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UMass basketball lands transfer Kieran Hayward from LSU -

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UMass basketball’s Donte Clark transferring to Coastal Carolina -

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Report: Keon Clergeot transfers to UMass basketball program -

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Despite title-game loss, Meg Colleran’s brilliance in circle was an incredible feat -

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Navy sinks UMass women’s lacrosse 23-11 in NCAA tournament second round, ending Minutewomen’s season -

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UMass softball advances to A-10 Championship game -

May 13, 2017

UMass alums launch fledgling vocabulary building site

Looking to sound like a Rhodes Scholar but don’t want to crack a dictionary?

Two recent University of Massachusetts graduates may have an answer.

Last March, 2004 alum turned Boston engineers James Potter and Nathan Barr launched a website that aims to help improve vocabulary called VerbaLearn.com

The website offers courses designed to help users prepare for the ACT, ESL, GRE and the SAT exams in addition to general courses at reading levels between grades 7 and 12. Students can increase their vocabulary through video and print flashcards, downloadable mp3 files, online games and crossword puzzles.

The idea came from one of the founder’s personal experiences, explained co-founder James Potter.

“My best friend, who was my roommate in college, and I started this company together,” he said.

“He was an engineering major studying for the GRE and found it time consuming to make new note cards everyday,” continued Potter. 

“He started to record his notes on his mp3 player and had the same issue with it,” Potter said.

Co-founder Barr, now an engineer, said in a release that he would be perusing flashcards in the evening but wished he had a way to use the time during his commute to Boston.

“I recorded my voice reading the flashcards aloud,” he said, “that way, I could listen to the same vocabulary flashcards while I drove to work, saving my evenings for more important things, like watching TV,” he joked.

After graduation in 2004, the two decided to create their own company. After mulling over various ideas, Potter’s memory of his friend’s note card nightmare came to mind.

With a plan that didn’t need large financial backing, the two pooled funds and launched the upstart VerbaLearn.com in 2008. After gaining popularity, the website introduced a new version last March.  Currently, the website has 16,000 registered users worldwide.

Potter was not hesitant to discuss his users’ feelings on the site.

“People tend to love the website,” he said.

He explained that with new public relations backing, he hopes the site will see even further success.

“We just recently started our PR campaign, so not that many people have heard of the site, but those who use it send us great feedback,” he explained.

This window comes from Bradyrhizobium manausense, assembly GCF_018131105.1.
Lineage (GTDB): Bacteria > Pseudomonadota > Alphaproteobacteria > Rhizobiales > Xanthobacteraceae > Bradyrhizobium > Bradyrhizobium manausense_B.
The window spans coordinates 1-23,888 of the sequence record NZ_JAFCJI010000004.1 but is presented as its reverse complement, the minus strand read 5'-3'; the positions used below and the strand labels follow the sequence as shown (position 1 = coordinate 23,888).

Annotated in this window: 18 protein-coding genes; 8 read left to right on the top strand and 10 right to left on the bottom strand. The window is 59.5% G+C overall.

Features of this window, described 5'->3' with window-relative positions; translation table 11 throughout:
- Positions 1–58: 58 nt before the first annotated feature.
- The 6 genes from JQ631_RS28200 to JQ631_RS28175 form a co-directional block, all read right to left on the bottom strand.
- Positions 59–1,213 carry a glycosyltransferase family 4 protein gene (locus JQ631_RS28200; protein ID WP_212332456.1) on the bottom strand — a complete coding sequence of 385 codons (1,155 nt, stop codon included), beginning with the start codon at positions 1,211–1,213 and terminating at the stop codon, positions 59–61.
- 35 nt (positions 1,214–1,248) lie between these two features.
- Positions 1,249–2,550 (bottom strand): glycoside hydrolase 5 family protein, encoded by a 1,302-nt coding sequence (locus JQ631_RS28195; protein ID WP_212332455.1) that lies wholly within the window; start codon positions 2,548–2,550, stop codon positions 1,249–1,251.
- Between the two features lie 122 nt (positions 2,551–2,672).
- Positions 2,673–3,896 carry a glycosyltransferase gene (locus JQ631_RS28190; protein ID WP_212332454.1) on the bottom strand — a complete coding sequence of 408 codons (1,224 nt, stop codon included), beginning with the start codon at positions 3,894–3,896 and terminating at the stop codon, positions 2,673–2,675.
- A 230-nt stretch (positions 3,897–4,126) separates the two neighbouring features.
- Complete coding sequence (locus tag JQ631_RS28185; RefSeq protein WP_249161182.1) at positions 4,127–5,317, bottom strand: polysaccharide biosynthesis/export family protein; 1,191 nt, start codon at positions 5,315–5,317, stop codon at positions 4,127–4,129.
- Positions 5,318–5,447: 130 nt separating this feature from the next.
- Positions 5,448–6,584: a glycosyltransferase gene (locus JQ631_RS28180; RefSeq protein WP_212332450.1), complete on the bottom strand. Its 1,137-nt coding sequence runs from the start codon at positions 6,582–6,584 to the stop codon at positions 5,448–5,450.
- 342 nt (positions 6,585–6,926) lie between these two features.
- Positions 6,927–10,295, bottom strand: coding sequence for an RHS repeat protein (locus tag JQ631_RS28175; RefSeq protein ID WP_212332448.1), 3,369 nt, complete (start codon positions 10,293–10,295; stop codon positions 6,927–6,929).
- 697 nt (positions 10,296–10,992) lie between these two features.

VerbaLearn.com has a Twitter account that offers a different vocabulary word-of-the-day for each of the site’s different tests. In each Tweet, the word, its pronunciation and definition are given, as well as how the word is used in a sentence.

Potter touted the value of utilizing Twitter’s capabilities.

“(Twitter) is a great way to reach a larger market,” he said. “We learned that parents often check Twitter at work during the day and we feel our Twitter account can notify both parents and students about our services,” he went on.  

One of the benefits of VerbaLearn is that users create a study list, from which they learn through online quizzes, games, or virtual flashcards. With each study list, VerbaLearn generates a different set of words to be used each session. After viewing a list of words in their study list, users never see a word they have learned again, allowing users to learn a word and move on.

The website guarantees users it can help improve SAT exam and GRE verbal test scores by 100 points or ACT verbal scores by at least two points, with a money-back guarantee.

For users studying for the GRE, the program promises to teach more than 1000 of the most commonly used vocabulary words on the test. For others who use the site’s courses to learn English through the English as a Second Language program, the website offers both intermediate and advanced levels. The program promises to teach its users 550 words commonly used in newspapers, magazines and discussion used in the workplace, as well.

With the different features come different price tags. One version of the program, VerbaLearn Basic, is free to registered users. The basic version offers a study list builder and a sentence completion game to learn vocabulary content. The most popular version is VerbaLearn Plus, which offers all of the new features such as mp3 study lists playable on iPods and computers and flashcards for $19.95. The company also offers discounted rates to teachers, schools and libraries.

Michelle Williams can be reached at mnwillia@student.umass.edu.

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